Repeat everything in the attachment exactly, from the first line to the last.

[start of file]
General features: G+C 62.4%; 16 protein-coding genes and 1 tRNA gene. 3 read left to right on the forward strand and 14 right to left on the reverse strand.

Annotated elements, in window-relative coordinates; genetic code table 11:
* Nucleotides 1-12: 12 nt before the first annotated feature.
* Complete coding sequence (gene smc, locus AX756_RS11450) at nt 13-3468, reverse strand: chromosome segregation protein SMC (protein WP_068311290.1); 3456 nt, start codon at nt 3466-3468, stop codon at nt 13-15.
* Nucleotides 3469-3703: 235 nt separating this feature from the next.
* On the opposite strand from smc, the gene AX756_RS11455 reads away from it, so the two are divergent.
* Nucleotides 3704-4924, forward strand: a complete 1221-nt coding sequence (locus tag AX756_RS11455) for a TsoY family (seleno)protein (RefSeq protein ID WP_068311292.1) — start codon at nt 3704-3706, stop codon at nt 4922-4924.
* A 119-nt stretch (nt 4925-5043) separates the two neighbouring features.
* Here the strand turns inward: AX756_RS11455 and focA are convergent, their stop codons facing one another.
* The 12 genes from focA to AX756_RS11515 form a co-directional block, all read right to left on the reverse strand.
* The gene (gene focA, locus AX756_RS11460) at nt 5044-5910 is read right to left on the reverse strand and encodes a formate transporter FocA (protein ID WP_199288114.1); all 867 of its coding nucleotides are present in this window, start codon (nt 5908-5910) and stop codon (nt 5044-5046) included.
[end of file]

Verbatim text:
General features: G+C 62.4%; 16 protein-coding genes and 1 tRNA gene. 3 read left to right on the forward strand and 14 right to left on the reverse strand.

Annotated elements, in window-relative coordinates; genetic code table 11:
* Nucleotides 1-12: 12 nt before the first annotated feature.
* Complete coding sequence (gene smc, locus AX756_RS11450) at nt 13-3468, reverse strand: chromosome segregation protein SMC (protein WP_068311290.1); 3456 nt, start codon at nt 3466-3468, stop codon at nt 13-15.
* Nucleotides 3469-3703: 235 nt separating this feature from the next.
* On the opposite strand from smc, the gene AX756_RS11455 reads away from it, so the two are divergent.
* Nucleotides 3704-4924, forward strand: a complete 1221-nt coding sequence (locus tag AX756_RS11455) for a TsoY family (seleno)protein (RefSeq protein ID WP_068311292.1) — start codon at nt 3704-3706, stop codon at nt 4922-4924.
* A 119-nt stretch (nt 4925-5043) separates the two neighbouring features.
* Here the strand turns inward: AX756_RS11455 and focA are convergent, their stop codons facing one another.
* The 12 genes from focA to AX756_RS11515 form a co-directional block, all read right to left on the reverse strand.
* The gene (gene focA, locus AX756_RS11460) at nt 5044-5910 is read right to left on the reverse strand and encodes a formate transporter FocA (protein ID WP_199288114.1); all 867 of its coding nucleotides are present in this window, start codon (nt 5908-5910) and stop codon (nt 5044-5046) included.